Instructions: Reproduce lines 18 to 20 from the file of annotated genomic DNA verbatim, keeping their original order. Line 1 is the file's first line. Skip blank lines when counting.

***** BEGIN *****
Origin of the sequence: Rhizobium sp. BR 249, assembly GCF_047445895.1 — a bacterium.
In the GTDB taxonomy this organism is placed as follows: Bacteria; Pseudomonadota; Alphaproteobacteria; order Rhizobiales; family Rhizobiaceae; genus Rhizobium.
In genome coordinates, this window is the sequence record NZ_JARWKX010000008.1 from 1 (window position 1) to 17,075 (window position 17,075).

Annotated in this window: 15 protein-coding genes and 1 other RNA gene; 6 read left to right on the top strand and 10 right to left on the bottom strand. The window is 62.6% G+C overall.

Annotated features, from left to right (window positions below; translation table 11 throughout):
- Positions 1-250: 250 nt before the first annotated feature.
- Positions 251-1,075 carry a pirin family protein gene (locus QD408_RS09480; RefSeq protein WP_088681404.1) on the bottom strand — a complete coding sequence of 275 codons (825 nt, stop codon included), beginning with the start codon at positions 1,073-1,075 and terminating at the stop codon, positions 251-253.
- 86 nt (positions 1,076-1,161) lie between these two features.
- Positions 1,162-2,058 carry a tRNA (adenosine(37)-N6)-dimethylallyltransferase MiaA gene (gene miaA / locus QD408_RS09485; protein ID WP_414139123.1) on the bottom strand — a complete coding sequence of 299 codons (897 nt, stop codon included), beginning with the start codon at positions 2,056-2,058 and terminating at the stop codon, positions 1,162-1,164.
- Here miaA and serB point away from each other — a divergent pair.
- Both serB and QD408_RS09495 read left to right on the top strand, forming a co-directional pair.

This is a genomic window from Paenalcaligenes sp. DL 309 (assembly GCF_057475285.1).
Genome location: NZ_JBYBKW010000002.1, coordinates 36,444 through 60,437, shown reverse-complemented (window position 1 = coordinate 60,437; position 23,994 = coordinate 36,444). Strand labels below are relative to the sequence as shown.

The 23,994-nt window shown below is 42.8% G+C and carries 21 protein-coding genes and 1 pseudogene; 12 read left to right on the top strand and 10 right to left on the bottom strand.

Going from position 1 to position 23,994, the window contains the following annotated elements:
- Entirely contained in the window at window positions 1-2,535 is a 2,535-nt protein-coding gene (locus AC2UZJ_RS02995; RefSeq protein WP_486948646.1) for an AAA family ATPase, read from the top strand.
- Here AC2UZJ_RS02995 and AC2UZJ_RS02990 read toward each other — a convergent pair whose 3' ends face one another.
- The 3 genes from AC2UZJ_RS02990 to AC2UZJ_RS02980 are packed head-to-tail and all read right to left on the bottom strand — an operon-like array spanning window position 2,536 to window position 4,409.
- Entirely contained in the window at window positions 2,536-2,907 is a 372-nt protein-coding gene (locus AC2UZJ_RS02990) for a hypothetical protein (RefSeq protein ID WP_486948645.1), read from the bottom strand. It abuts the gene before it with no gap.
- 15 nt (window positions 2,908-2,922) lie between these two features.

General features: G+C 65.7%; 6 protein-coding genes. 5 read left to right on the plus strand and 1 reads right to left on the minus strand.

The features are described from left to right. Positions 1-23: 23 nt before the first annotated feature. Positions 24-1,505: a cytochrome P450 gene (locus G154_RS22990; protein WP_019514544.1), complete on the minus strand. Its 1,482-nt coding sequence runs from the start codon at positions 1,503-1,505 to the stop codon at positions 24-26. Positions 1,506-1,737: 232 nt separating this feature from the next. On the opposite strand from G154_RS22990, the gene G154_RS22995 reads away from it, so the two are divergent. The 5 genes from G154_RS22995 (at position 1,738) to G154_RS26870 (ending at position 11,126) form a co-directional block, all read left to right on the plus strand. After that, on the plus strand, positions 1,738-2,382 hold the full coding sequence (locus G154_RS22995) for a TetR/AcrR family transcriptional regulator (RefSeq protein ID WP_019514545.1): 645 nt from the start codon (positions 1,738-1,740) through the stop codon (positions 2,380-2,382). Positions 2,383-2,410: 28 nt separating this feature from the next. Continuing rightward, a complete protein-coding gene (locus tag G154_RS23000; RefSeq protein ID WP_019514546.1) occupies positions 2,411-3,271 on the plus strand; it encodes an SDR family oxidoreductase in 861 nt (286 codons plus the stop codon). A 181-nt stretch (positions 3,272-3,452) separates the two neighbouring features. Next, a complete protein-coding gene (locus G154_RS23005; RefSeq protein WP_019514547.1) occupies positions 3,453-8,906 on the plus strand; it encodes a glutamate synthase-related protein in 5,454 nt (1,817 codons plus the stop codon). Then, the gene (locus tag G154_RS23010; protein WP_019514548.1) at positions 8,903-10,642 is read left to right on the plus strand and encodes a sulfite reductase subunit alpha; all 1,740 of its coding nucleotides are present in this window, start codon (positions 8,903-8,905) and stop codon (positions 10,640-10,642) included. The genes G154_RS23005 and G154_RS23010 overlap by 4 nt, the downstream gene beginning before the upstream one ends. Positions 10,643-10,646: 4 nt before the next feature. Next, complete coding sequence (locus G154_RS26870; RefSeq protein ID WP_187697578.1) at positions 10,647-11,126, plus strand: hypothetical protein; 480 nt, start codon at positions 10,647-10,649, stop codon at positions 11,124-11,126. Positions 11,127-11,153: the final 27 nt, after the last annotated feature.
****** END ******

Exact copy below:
- The 3 genes from AC2UZJ_RS02990 to AC2UZJ_RS02980 are packed head-to-tail and all read right to left on the bottom strand — an operon-like array spanning window position 2,536 to window position 4,409.
- Entirely contained in the window at window positions 2,536-2,907 is a 372-nt protein-coding gene (locus AC2UZJ_RS02990) for a hypothetical protein (RefSeq protein ID WP_486948645.1), read from the bottom strand. It abuts the gene before it with no gap.
- 15 nt (window positions 2,908-2,922) lie between these two features.